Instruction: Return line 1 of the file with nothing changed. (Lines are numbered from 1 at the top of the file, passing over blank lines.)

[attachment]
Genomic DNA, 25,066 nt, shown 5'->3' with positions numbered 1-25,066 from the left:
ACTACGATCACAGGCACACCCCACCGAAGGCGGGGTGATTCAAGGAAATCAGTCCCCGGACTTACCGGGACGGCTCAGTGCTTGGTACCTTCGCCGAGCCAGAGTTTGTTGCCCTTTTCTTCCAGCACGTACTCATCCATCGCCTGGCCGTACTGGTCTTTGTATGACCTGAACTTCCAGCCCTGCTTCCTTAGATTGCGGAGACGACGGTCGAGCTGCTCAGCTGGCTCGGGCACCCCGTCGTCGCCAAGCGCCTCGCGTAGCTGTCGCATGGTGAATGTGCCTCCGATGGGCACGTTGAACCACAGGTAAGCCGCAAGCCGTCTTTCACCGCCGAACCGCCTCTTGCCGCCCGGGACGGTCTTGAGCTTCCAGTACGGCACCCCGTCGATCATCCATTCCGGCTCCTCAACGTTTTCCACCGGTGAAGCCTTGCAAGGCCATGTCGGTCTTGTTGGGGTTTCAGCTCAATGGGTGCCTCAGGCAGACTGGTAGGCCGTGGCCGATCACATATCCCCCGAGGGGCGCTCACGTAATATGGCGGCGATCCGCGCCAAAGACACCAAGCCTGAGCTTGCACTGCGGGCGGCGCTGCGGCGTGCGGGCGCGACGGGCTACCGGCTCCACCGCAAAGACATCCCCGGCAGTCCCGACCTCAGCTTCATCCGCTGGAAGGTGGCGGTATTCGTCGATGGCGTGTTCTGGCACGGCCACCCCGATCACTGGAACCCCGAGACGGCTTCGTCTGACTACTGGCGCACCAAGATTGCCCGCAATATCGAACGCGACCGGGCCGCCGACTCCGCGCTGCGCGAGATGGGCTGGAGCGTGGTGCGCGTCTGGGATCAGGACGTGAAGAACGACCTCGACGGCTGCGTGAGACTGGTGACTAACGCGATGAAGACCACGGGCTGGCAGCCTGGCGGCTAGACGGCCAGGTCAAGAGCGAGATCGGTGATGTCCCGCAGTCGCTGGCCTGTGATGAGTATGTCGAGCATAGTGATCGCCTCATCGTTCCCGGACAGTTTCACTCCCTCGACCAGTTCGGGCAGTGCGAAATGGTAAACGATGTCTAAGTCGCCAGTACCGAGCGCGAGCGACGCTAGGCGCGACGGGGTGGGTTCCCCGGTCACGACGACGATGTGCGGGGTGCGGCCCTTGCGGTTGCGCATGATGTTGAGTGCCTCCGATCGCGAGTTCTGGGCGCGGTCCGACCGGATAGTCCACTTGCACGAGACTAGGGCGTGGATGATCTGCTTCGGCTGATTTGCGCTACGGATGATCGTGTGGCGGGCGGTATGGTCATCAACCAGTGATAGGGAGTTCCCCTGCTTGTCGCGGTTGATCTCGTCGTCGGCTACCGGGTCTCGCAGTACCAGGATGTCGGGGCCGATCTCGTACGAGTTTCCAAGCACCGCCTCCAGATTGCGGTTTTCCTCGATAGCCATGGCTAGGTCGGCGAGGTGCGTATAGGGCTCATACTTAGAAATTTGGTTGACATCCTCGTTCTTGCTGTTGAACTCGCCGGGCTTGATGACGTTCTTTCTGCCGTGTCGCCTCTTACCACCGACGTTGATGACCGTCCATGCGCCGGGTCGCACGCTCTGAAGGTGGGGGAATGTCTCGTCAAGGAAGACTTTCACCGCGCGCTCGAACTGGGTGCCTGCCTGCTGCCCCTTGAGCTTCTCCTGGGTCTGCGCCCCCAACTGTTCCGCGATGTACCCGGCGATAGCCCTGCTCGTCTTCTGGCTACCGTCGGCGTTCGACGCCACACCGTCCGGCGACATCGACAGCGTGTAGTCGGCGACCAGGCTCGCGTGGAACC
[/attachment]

Genomic DNA, 25,066 nt, shown 5'->3' with positions numbered 1-25,066 from the left: